Editor’s Note: This is the first in a series of interviews The Indypendent will do with candidates running in the 2021 race for Manhattan District Attorney.
Criminal defense attorney Tahanie Aboushi has been in the media spotlight lately because she is representing Dounya Zayer, the activist whose assault by NYPD officer Vincent D’Andraia during a Black Lives Matter protest near Barclays Center in late May resulted in the Brooklyn District Attorney bringing criminal charges against the cop.
We must invest in our communities with robust social services and move away from the model of punishment and control.
Aboushi is also one of five current contenders in next year’s race for Manhattan DA. It remains uncertain whether Cy Vance will seek a fourth term, although his lack of fundraising suggests that he does not plan to do so.
A Palestinian American raised in Sunset Park, Aboushi is president of the Muslim Democratic Club of New York, of which her friend Linda Sarsour was a founder. She is also a member of Manhattan’s Community Board 10 in Harlem, where she lives.
Soon after the recent curfew was imposed earlier this month, Vance took a major step backward when he asked Gov. Andrew Cuomo to allow accused looters to be held on bail at Rikers, rather than released, as per the 2019 bail reforms. How does this maneuver relate to the rest of Vance’s reign as DA?
That move fits right into Vance’s tenure of upholding the system of mass incarceration and mass criminalization while displaying a facade of being progressive. Manhattan has had only four DAs over the past 80 years, with each one continuing the legacy of convicting at all cost without regard for the presumption of innocence or the impact on communities.
While I was calling for Vance to decline to prosecute disorderly conduct charges, he was asking the governor to take advantage of the uprising to circumvent the already gutted bail reforms to hold people in pre-trial detention because he knew they would not be able to afford their freedom.
Before he could assess the allegations, gather evidence and permit those accused to secure defense, he immediately concluded all were guilty. This means Vance preferred to find a way for that to be so instead of pursuing truth and justice.
In the wake of the Minneapolis City Council’s initiative to disband its current police department, you expressed your support for the same to happen with the NYPD. Can you explain what would replace it?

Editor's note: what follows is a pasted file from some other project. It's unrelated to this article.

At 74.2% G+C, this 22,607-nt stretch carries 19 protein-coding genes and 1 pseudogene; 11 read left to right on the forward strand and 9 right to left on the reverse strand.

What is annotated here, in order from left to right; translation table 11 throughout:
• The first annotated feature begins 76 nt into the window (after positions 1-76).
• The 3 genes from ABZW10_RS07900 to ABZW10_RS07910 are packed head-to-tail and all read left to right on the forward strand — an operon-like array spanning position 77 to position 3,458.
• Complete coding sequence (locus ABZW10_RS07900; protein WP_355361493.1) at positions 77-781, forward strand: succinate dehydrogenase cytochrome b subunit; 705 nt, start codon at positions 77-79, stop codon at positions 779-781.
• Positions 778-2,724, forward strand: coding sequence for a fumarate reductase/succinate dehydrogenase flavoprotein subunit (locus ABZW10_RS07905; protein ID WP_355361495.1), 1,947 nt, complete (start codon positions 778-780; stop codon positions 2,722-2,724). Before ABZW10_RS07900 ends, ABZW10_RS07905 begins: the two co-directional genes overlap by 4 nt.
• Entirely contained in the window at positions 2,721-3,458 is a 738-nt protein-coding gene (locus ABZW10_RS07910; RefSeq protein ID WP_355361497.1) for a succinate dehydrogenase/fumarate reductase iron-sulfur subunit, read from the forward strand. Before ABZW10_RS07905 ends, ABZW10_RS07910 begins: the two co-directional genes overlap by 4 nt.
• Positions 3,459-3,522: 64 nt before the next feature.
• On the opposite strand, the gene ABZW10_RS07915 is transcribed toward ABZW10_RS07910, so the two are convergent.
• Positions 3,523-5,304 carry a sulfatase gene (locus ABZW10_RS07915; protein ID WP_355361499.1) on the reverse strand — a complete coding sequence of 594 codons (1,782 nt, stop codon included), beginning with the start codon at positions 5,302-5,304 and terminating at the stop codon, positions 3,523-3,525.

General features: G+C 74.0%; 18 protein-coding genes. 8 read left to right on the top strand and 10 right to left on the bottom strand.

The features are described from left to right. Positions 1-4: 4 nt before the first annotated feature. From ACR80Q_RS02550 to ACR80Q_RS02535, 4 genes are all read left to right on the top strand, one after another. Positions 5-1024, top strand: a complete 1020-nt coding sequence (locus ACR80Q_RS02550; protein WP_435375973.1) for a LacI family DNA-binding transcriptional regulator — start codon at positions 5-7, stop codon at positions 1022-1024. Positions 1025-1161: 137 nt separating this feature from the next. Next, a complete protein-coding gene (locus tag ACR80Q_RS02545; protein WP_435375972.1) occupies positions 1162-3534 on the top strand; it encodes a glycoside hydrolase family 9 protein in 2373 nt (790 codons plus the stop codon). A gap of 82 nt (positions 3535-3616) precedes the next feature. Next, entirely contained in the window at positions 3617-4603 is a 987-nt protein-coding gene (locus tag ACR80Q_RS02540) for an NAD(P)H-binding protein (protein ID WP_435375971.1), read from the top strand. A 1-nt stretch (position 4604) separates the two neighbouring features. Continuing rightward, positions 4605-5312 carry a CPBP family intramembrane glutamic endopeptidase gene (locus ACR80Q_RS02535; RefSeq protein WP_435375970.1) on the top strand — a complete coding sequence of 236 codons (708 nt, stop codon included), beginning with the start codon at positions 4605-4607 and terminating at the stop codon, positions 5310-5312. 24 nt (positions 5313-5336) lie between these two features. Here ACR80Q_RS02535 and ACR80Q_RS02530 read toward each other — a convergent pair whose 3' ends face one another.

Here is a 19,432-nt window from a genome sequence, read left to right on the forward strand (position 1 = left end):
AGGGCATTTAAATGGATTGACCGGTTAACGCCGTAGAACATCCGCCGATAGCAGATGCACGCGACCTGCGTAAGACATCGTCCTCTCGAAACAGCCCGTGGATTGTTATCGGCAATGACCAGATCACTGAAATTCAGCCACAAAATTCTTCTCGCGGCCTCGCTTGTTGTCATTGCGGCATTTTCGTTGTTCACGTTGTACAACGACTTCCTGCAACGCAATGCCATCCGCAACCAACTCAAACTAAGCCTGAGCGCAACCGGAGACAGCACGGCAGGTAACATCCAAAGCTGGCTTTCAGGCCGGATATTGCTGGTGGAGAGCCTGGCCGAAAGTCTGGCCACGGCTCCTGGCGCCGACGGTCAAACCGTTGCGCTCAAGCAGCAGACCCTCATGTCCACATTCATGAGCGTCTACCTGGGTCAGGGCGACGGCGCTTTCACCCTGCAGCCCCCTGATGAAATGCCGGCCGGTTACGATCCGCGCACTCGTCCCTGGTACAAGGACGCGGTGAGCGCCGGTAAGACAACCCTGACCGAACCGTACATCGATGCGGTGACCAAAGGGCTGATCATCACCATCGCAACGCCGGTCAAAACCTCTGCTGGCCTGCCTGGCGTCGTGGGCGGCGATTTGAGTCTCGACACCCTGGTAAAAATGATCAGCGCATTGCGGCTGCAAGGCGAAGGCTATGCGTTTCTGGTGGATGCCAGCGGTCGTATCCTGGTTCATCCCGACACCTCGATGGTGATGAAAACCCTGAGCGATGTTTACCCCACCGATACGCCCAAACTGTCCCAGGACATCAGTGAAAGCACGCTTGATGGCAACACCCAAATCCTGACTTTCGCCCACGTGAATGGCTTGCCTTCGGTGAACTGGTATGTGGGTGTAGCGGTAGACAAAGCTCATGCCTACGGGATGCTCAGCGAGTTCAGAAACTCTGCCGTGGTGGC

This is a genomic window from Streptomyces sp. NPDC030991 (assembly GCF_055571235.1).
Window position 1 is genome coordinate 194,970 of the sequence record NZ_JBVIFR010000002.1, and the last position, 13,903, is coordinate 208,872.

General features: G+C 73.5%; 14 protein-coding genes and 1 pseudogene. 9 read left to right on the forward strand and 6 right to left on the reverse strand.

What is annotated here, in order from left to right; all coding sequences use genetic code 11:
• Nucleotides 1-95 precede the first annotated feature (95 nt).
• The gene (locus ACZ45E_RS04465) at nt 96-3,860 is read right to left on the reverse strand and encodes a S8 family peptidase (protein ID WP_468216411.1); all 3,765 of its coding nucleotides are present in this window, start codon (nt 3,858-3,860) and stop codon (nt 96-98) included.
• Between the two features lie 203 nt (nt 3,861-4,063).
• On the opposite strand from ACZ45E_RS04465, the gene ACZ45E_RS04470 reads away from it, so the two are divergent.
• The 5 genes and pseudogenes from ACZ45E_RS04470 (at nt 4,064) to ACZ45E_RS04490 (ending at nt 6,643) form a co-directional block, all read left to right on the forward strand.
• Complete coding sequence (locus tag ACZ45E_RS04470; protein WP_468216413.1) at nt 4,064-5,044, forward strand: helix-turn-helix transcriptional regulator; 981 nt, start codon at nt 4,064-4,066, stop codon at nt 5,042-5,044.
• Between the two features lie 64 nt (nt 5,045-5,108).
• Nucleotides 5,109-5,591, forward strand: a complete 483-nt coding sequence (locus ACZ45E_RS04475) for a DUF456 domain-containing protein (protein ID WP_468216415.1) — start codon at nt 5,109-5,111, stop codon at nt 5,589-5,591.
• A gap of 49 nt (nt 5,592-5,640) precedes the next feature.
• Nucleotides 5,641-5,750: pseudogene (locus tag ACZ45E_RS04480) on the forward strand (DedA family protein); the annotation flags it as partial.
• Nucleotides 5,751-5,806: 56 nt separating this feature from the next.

We have been made to accept the false premise that the NYPD must be the only responders in pretty much every aspect of human life. They should not be.
As a society, we must invest in our communities with robust social services and move away from the model of punishment and control. This means removing the NYPD from our schools, no longer relying on the NYPD to respond to calls of mental health distress, removing them from our homeless shelters and no longer tasking the NYPD with enforcing any public health directives.
This over-policing criminalizes everyday life. We must instead invest in our communities, education, economic opportunity, mental health counselors and those trained to give help, not handcuffs. We should instead have an alternative first-responder system composed of public health experts that respond to situations involving poverty, mental illness or substance use disorder.
Austin, Texas implemented a Crisis Intervention Team that responds to emergency calls involving mental health crises and diverts patients from the criminal justice system and connects them with mental health services in the community. Alternative models like the CIT help address the actual needs of society.
What role would New York’s five DA’s play in that process? I’m assuming those offices would shrink (or be reorganized) as well.
The DA must be independent from the NYPD. The DA works with the NYPD but not for it. That means holding law enforcement accountable for criminal misconduct. It also means establishing a direct line of contact with the community instead of funding law enforcement initiatives in the name of community policing, which gives money to the NYPD to engage the community with no strings attached.
The DA must also decline to prosecute arrests that criminalize social inequities like homelessness, substance use disorder and poverty. The DA can use its funds to collaborate with community-based organizations to get people help instead of exacerbating the circumstance with prosecution and a criminal record.
Also, diversion should take place in the Early Case Assessment Bureau (ECAB) before charges are brought. This means assessing the root cause of the alleged behavior and referring people to support services without penalty. The majority of arrests that are prosecuted end up dismissed. Why spend thousands of dollars and subject people to the destruction of the prosecution system only to end up dismissing a case?
What does the Dounya Zayer case tell us about the current approach of the NYPD?
This is the officer. He threw my phone before throwing me. As you can see I was already backing up. All I asked was why. pic.twitter.com/8mct5GrztV
— Dounya Zayer (@zayer_dounya) May 30, 2020
Comdr. Craig Edelman of the 73rd Precinct has a reputation for hyper-aggressive policing and Officer Vincent D’Andraia has had several complaints made against him for similar abuses of power. The NYPD has not acknowledged this problem, nor have there been any attempts to rectify it. Allowing such behavior perpetuates a culture of aggressive policing in the name of public safety.
Theodore Hamm’s Bernie’s Brooklyn: How Growing Up in the New Deal City Shaped Bernie Sanders’ Politics is now available.
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